We are constantly receiving complaints about members violating the "Four-Hour Law" along with requests from others wanting to know what the law is. For this reason I am publishing the law which was enacted at the Detroit convention and reads:

Report of Committee on Four-Hour Law.

We recommend that no department of the A. F. G. W. U. working on a limited basis be permitted to make more than one turn's work in four and one-half hours.

Be it further recommended that all shops use discretion in making their move on all wares and as far as possible work up to the full time of their turn.

And under no consideration shall any member leave the factory in less than four hours.

Any member violating this rule shall be fined $2.

F. E. Sigward, J. W. Martin, Harry Weeks, Wm. Gardner chairman; Thos. C. Devine, secretary.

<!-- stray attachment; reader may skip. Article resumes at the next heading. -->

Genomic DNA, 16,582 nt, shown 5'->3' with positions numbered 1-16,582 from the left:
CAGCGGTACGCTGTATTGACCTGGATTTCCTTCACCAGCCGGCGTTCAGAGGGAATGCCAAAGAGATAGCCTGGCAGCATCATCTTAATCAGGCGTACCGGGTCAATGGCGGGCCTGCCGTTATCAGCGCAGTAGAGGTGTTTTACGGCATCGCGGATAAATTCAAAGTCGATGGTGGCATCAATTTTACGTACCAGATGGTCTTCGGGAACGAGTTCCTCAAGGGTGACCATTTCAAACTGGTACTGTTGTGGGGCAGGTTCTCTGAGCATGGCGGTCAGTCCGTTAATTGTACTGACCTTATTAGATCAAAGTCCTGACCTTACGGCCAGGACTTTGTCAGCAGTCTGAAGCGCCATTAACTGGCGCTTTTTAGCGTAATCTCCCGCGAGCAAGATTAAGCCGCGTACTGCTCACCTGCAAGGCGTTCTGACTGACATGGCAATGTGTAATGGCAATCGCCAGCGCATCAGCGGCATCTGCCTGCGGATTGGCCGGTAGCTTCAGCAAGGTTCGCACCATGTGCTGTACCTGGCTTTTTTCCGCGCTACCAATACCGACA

(C. Pepper voted "No.")

Motion, to adopt as read." Amended that $2 be stricken out and $5 be inserted. The amendment was adopted by a vote of 93 to 17.

This record can be found on pages 149, 152 and 160 of the proceedings of the Detroit convention.

Applications for Membership.

President Clarks makes the following recomendation:

The close observer of affairs in our organization has, no doubt, noticed that much of the space in our trade circulars has been utilized in submitting the names of applicants for membership in the various departments. It is indeed seldom, if ever, that an application is rejected. The thought occurs that better results can be accomplished by granting permission to local unions to admit applicants to membership by securing the consent of the national president, thereby avoiding unnecessary printing and at the same time facilitate matters so that the meetings of our local unions shall not be prolonged un-necessarily.